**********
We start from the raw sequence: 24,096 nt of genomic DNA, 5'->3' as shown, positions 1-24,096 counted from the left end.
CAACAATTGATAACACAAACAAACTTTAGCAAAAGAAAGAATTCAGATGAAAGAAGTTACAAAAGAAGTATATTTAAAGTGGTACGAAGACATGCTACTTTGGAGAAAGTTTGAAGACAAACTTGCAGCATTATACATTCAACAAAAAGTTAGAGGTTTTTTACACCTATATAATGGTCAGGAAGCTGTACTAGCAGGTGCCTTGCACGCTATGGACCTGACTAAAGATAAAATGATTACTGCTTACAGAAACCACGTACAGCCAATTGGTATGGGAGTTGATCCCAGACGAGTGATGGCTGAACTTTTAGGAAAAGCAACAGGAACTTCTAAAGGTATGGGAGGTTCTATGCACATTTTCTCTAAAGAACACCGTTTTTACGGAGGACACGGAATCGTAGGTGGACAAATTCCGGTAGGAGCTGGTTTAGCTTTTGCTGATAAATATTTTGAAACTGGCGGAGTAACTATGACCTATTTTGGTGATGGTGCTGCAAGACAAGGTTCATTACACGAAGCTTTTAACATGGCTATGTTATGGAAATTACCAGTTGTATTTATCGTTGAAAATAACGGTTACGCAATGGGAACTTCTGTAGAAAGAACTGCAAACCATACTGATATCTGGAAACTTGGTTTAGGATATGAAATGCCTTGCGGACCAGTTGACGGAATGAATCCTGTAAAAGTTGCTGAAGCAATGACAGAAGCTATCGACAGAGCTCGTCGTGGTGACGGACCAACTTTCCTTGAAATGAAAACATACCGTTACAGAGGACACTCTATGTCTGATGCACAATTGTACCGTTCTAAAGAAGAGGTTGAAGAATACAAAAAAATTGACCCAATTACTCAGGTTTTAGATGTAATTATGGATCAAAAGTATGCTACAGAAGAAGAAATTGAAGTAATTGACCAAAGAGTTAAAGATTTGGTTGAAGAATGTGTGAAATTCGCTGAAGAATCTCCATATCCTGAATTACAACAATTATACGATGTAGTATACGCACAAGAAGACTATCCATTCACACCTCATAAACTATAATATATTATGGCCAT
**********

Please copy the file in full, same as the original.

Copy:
We start from the raw sequence: 24,096 nt of genomic DNA, 5'->3' as shown, positions 1-24,096 counted from the left end.
CAACAATTGATAACACAAACAAACTTTAGCAAAAGAAAGAATTCAGATGAAAGAAGTTACAAAAGAAGTATATTTAAAGTGGTACGAAGACATGCTACTTTGGAGAAAGTTTGAAGACAAACTTGCAGCATTATACATTCAACAAAAAGTTAGAGGTTTTTTACACCTATATAATGGTCAGGAAGCTGTACTAGCAGGTGCCTTGCACGCTATGGACCTGACTAAAGATAAAATGATTACTGCTTACAGAAACCACGTACAGCCAATTGGTATGGGAGTTGATCCCAGACGAGTGATGGCTGAACTTTTAGGAAAAGCAACAGGAACTTCTAAAGGTATGGGAGGTTCTATGCACATTTTCTCTAAAGAACACCGTTTTTACGGAGGACACGGAATCGTAGGTGGACAAATTCCGGTAGGAGCTGGTTTAGCTTTTGCTGATAAATATTTTGAAACTGGCGGAGTAACTATGACCTATTTTGGTGATGGTGCTGCAAGACAAGGTTCATTACACGAAGCTTTTAACATGGCTATGTTATGGAAATTACCAGTTGTATTTATCGTTGAAAATAACGGTTACGCAATGGGAACTTCTGTAGAAAGAACTGCAAACCATACTGATATCTGGAAACTTGGTTTAGGATATGAAATGCCTTGCGGACCAGTTGACGGAATGAATCCTGTAAAAGTTGCTGAAGCAATGACAGAAGCTATCGACAGAGCTCGTCGTGGTGACGGACCAACTTTCCTTGAAATGAAAACATACCGTTACAGAGGACACTCTATGTCTGATGCACAATTGTACCGTTCTAAAGAAGAGGTTGAAGAATACAAAAAAATTGACCCAATTACTCAGGTTTTAGATGTAATTATGGATCAAAAGTATGCTACAGAAGAAGAAATTGAAGTAATTGACCAAAGAGTTAAAGATTTGGTTGAAGAATGTGTGAAATTCGCTGAAGAATCTCCATATCCTGAATTACAACAATTATACGATGTAGTATACGCACAAGAAGACTATCCATTCACACCTCATAAACTATAATATATTATGGCCAT